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Growing Tomatillo

Jan F M A M J J A S O N Dec
    S   P              

(Best months for growing Tomatillo in USA - Zone 5a regions)

S = Plant undercover in seed trays P = Sow seed

  • Easy to grow. Grow in seed trays, and plant out in 4-6 weeks. Sow seed at a depth approximately three times the diameter of the seed. Best planted at soil temperatures between 70°F and 81°F. (Show °C/cm)
  • Space plants: 28 inches apart
  • Harvest in 10-14 weeks. Husk splits when fruit is ripe..
  • Compatible with (can grow beside): Will happily grow in a flower border
  • Young tomatillo
    Young tomatillo

NB Tomatillos are not self-fertile so you need to have at least two plants for cross-pollination. Tomatillos are from the same family as Cape Gooseberries, with a papery husk round the fruit.

Tomatillo plants are similar in growth to tomatoes and spread about 1 -1.5m . Can be supported but are happy spreading themselves around. The plants are very productive so 2 or 3 plants may be enough for the average household.

Tomatillos will cope with cooler weather than tomatoes. The fruit will swell to fill the husk as they ripen. Do not use fertiliser.

When buying seed, check that it is Ph. ixocarpa not Ph.peruviana otherwise you will grow Cape Gooseberries instead of Tomatillos.

Culinary hints - cooking and eating Tomatillo

Use in spicy sauces with or to replace tomatoes.
They are the base of salsa verde in Mexican cookery.

Your comments and tips

07 Nov 17, Patricia (Australia - temperate climate)
What a lovely idea! I’ve never grown them and about to plant some seeds-
07 Oct 17, Juanito Dela Cuestak (Australia - sub-tropical climate)
Where can I buy tomatillo seedling or seeds in Melbourne. And, how to grow tomatillo plants here in Melbourne.
08 Oct 17, Darren (Australia - temperate climate)
The Seed Collection sells seeds online, and they are based in Victoria.
30 Sep 17, Paul (Australia - temperate climate)
I live in Western Victoria, and would like to try some Tomatillo. Can you advise where to buy seed or seedlings in Hamilton or Mt Gambier (nearest main centres). I do grow Cape Gooseberries which grow extremely well here, despite frosts in winter months but have never tried ixocarpa.
02 Oct 17, Mike (Australia - sub-tropical climate)
Try "Australian Seeds" website. 30 seeds $3.60 + postage. Or look for Cape Gooseberries - very similar. Look around the internet to find sellers and best price.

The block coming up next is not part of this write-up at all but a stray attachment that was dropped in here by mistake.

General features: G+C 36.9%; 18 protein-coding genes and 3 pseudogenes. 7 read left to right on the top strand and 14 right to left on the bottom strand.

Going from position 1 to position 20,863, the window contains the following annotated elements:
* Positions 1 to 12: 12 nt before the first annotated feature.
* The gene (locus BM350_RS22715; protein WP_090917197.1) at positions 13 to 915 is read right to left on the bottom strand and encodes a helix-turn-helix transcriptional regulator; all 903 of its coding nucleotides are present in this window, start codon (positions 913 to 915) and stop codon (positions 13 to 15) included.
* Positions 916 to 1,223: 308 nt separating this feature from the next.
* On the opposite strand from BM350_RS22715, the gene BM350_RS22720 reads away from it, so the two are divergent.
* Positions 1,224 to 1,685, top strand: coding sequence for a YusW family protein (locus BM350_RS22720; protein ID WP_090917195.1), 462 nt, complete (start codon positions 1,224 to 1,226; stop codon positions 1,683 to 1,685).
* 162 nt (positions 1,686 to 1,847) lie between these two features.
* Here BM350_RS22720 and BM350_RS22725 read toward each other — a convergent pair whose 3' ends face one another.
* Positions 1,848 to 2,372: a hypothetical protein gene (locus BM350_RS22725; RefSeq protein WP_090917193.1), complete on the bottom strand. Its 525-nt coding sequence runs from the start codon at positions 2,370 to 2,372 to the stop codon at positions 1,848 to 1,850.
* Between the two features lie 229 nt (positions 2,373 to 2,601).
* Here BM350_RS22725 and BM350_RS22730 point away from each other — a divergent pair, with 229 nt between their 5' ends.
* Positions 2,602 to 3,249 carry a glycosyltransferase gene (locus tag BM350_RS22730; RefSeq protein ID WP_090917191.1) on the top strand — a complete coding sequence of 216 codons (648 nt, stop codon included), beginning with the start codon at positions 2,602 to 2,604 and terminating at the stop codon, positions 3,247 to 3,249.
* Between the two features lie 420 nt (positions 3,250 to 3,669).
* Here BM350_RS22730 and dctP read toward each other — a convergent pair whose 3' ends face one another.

30 Sep 17, Lawry (Australia - sub-tropical climate)
I get my seeds fro fairdinkum seeds. They are a farth north qld family who sell all sorts of fascinating seeds by mail order. Fairdinkumseeds.com.au or on Facebook.
09 Sep 17, Mara (Australia - temperate climate)
Hi, I live in Adelaide. Appart from Bunnings do you know any other contact where I could get seeds or plant to start growing it myself? I'm mexican and tomatillo is like the 'heart' of mexican dishes so can't wait to grow it! :)
23 Sep 17, Suzy (Australia - temperate climate)
Hi Mara. I grew a bumper crop of tomatillo last summer and saved thousands of seeds. I'm happy to share or swap. This month I've put in a tomatillo hedge of 11 plants; I'm hoping people will pass by, curious, pick a few and start conversations.
20 Sep 17, jack niemann (Australia - cool/mountain climate)
online greenpatch seeds https://greenpatchseeds.com.au/snowpea-to-tomatillo-seed.html
11 Sep 17, Bru (Australia - temperate climate)
Hi Mara. You could try Hillside Herbs at Mclaren Vale. I get most of my herbs/veg from these guys. Always healthy plants and good knowledgeable service. If they don't have any, they may at least know where to get some.
Showing 1 - 10 of 69 comments

Hi, I live in Adelaide. Appart from Bunnings do you know any other contact where I could get seeds or plant to start growing it myself? I'm mexican and tomatillo is like the 'heart' of mexican dishes so can't wait to grow it! :)

- Mara

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This planting guide is a general reference intended for home gardeners. We recommend that you take into account your local conditions in making planting decisions. Gardenate is not a farming or commercial advisory service. For specific advice, please contact your local plant suppliers, gardening groups, or agricultural department. The information on this site is presented in good faith, but we take no responsibility as to the accuracy of the information provided.
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